solar brunch

Slow is the new fast

Resilient lifestyles to change the way we do things and tackle emergent needs.

  • May 12, 2023

Introducing Slow Lab – a collective project brought to life by MDEF alumni Audrey (France), Gerda (Germany) and Paula (Mexico). Born during their Master’s studies, Slow Lab has been continuously growing ever since. Through redesigning tools frequently used in our everyday lives, the project paves the way for a more sustainable future that is less dependent on technology. 

Meet you at Slow Lab, the project at the intersection of slow movement and low-tech. But what are those? By slow movement we understand the current that promotes the slowdown of our fast-paced lifestyle. At the same time, low-tech presents an alternative approach to technology that creates useful and sustainable products that are able to be easily repaired or recycled. 

When did it all begin? Slow Lab came to life in Barcelona while studying the Master in Design for Emergent Futures. How? MDEF made it possible with its unique approach: its methodology starts designing from a first person perspective by using the “Atlas of Weak Signals” tool, which helps students to identify what they find personally important and worth fighting for. Their individual reflections get connected between each other’s personal and professional identities in order to create a collaborative project that they connect with. 

During MDEF we learned a lot about digital fabrication as you can see in our low tech product line. We were working a lot with electronics and also community engagement. We became better at connecting and contacting people.

By mixing their personalities, Audrey, Gerda and Paula did just that and laid the foundations of Slow Lab. Basing their project around slow movements, the trio of creatives works towards bringing more awareness to our daily life and habits. Through their product line based on ancient techniques, they aim to show us different ways that we could use to be more conscious about the environment and ourselves. By questioning and redesigning some of the tools we use in our daily life, the project contributes to society by making it less dependent on high-technology. All of the collective’s work takes away bit by bit the myth that in order for something to be sustainable we have to invest a lot of money or effort in it.

An example of such a product is “Bici-Música”, a bike which produces energy in order to play music. It has been the center of attention of many social events organized by Slow Lab. If you haven’t had the chance to be part of those events, picture them like this: people brought together under the sun, all cooking, listening to music powered by the bike, spreading the message of a more resilient lifestyle, contributing to a meaningful discussion.

A major focus of Slow Lab is the topic of food. They look into this daily necessity searching for better approaches to the way we cook our food that would also shorten the amount of time we spend on it. These changes could result in a substantial impact on how we go about our everyday lives. Through better, simplified and accessible ways, Slow Lab shows us possible means of using what is already available to us in a smarter way. Most importantly, the project is presenting us with solutions that are actually realistic to integrate into our daily routines.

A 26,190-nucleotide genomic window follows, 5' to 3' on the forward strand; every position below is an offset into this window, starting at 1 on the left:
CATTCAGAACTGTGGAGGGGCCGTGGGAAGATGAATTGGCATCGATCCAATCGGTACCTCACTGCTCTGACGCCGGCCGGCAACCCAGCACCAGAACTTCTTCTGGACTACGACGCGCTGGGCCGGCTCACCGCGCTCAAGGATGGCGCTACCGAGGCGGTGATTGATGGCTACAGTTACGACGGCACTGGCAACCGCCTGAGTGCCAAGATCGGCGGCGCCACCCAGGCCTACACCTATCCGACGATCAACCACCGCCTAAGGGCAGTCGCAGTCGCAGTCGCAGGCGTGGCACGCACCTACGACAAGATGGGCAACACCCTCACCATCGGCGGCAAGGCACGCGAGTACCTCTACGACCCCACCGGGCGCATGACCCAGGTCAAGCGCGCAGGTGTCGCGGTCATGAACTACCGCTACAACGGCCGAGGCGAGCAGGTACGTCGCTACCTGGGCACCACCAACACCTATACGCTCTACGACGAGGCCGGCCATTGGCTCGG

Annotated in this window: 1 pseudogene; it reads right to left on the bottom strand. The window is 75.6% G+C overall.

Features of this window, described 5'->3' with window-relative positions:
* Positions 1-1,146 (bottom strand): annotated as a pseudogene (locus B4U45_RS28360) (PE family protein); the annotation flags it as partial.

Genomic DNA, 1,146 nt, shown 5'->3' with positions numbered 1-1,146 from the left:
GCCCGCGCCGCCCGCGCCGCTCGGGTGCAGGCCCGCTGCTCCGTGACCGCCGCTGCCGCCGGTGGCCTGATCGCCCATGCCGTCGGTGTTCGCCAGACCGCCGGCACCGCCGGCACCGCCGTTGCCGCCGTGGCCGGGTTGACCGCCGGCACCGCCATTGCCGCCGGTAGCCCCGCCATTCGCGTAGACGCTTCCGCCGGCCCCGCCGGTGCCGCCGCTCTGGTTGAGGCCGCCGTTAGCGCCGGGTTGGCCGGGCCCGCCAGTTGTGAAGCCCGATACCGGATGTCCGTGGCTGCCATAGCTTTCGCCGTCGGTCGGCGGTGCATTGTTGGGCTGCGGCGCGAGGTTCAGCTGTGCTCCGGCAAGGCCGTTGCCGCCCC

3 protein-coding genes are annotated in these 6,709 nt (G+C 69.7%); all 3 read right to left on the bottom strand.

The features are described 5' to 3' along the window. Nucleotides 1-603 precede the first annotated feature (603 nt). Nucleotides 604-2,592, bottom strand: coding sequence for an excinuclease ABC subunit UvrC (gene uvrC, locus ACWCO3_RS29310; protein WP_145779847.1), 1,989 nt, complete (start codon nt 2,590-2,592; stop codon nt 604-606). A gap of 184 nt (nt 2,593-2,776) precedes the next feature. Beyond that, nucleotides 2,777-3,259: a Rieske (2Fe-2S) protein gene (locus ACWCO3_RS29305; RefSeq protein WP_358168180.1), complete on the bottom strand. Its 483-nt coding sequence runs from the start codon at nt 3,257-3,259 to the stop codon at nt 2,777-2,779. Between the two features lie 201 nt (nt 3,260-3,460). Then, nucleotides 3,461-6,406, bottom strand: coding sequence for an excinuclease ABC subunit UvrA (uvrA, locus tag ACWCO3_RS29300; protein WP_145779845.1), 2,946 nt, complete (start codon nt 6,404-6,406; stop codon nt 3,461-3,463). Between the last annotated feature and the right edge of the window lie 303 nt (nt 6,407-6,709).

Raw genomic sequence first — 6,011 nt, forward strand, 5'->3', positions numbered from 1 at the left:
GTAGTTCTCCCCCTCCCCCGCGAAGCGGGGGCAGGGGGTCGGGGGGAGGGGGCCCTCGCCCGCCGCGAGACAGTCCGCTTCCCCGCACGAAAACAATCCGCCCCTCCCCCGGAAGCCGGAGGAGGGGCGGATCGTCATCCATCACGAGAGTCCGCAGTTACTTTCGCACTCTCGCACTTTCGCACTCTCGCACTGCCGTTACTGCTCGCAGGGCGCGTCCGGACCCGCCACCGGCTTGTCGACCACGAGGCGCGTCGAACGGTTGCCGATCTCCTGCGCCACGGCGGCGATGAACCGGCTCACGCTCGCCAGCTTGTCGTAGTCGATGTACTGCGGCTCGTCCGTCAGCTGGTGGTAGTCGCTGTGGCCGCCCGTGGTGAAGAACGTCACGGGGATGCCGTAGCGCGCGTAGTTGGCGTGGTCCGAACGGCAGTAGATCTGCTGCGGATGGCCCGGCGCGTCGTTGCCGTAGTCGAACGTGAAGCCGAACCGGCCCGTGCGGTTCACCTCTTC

The trio has been developing their project in the space of Akasha Hub Barcelona. A place shared with many people all of which are running their own creative projects that all have one thing in common: implement changes in order to make a positive impact on society. Working with such a supportive community has a positive impact on all of its members – not only does it mean that you can find help when you need to, but most importantly, it’s essential for engaging in professional collaborations.

Never alone: Slow Lab has created many events like Solar Brunches that open important discussions around the topics of slow movement and slow tech, among others. They do it working together with ConnectHort, an urban gardening space, and Kris, from Low Tech magazine website, which is powered with solar energy.

Another recent collaborative endeavor comes between Slow Lab, BAM and Low Tech Magazine, mixing together their research in order to design and build the “House of the Future”: a prototype that is 100% carbon neutral. The house is intended to reconnect humans to the seasons and the weather, powered only by locally available energy sources. Made by natural and reused materials, its activities are dependent on the weather, the seasons and the community of people occupying it. The project aims to help visitors become more aware of how much energy our modern life consumes. The new collaboration also leads us to question what we really need and show that the alternatives are not only deprivation but can be a source of happiness.

It is exactly through collaborations that Slow Lab flourishes, in a similar way as it all started at MDEF. Following this journey, the project trio has a few recommendations to their past selves while studying the Master program:

  1. Enjoy every class and every new knowledge gained, even if it can feel overwhelming sometimes. 
  2. Appreciate the great opportunity to grow and expand your personal community. 
  3. Be open to changing your perspective and mindset.
  4. Approach things more critically. 
  5. Be present.

But what about the future of Slow Lab? Audrey, Gerda and Paula are always searching for new possibilities for the project to grow and most importantly they are giving it the time to do so. Make sure to participate in their social events and help in opening the conversation around the integration of slow tech products into our (slow) everyday lives. 

Do you also want to change the future? Learn about the MDEF master program here

May 12, 2023